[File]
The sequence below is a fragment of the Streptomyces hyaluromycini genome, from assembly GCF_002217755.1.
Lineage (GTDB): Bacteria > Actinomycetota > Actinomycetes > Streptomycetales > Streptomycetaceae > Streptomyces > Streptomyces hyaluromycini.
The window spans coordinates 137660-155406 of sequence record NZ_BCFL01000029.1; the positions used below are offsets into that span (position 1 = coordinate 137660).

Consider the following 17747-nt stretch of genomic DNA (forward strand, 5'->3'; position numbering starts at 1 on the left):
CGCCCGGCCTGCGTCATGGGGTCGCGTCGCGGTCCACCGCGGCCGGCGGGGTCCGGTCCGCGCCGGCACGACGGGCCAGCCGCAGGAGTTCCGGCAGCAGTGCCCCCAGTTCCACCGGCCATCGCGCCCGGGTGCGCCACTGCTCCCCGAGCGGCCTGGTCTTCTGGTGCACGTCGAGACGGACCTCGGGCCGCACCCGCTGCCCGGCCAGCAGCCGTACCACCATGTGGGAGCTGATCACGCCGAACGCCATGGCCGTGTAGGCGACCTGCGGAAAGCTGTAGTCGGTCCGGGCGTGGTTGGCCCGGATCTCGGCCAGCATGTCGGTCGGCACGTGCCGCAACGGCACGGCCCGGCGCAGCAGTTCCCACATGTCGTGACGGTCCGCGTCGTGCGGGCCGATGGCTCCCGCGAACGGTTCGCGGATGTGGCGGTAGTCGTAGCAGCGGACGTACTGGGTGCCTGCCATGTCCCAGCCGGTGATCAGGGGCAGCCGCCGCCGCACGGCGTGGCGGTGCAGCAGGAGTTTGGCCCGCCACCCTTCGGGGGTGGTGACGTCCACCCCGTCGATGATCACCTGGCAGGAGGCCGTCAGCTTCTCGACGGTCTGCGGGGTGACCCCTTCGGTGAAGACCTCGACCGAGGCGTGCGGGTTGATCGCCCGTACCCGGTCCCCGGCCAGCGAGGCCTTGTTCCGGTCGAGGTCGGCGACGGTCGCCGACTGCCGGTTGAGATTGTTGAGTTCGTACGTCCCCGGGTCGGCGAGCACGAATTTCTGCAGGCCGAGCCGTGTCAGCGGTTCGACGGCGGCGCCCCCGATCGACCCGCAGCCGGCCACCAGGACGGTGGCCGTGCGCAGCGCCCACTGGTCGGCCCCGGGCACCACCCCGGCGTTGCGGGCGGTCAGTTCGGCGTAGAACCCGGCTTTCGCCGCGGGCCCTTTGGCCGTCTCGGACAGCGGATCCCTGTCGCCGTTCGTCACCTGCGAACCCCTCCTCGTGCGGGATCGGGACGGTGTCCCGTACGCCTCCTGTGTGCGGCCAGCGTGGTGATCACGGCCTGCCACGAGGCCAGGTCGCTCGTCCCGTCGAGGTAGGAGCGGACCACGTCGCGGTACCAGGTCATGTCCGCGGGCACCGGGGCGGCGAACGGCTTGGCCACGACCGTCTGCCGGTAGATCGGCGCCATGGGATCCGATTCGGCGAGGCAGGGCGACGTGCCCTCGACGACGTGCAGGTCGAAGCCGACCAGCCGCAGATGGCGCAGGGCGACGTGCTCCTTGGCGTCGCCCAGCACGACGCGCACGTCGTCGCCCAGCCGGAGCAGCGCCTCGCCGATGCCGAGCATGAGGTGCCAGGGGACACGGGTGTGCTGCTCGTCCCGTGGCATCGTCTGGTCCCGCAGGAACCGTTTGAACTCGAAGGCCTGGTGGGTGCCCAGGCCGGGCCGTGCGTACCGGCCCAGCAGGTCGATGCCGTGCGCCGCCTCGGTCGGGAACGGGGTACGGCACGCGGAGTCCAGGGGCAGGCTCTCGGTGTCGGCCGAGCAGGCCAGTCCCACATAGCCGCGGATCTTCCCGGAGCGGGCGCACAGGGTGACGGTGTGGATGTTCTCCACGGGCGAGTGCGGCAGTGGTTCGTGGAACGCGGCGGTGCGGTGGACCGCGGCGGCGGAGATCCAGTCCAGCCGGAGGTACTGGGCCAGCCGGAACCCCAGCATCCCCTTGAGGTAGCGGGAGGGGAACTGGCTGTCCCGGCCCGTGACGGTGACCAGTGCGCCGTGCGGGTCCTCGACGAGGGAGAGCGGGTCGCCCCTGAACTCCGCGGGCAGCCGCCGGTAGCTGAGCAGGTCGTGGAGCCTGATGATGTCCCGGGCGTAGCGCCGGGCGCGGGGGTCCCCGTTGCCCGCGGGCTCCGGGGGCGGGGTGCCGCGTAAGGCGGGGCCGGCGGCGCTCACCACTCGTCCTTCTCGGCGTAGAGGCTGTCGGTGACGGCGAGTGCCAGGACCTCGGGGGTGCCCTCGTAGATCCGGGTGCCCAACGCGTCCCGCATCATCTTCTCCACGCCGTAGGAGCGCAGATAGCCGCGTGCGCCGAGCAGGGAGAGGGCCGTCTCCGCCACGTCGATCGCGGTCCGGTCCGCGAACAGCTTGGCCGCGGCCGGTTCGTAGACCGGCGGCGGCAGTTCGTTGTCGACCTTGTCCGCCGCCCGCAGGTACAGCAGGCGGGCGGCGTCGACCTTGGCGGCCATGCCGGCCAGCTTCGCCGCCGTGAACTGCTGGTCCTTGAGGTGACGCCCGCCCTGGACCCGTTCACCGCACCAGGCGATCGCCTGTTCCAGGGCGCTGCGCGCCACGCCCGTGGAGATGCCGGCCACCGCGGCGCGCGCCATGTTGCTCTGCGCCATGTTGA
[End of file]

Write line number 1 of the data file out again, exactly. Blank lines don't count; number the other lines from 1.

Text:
The sequence below is a fragment of the Streptomyces hyaluromycini genome, from assembly GCF_002217755.1.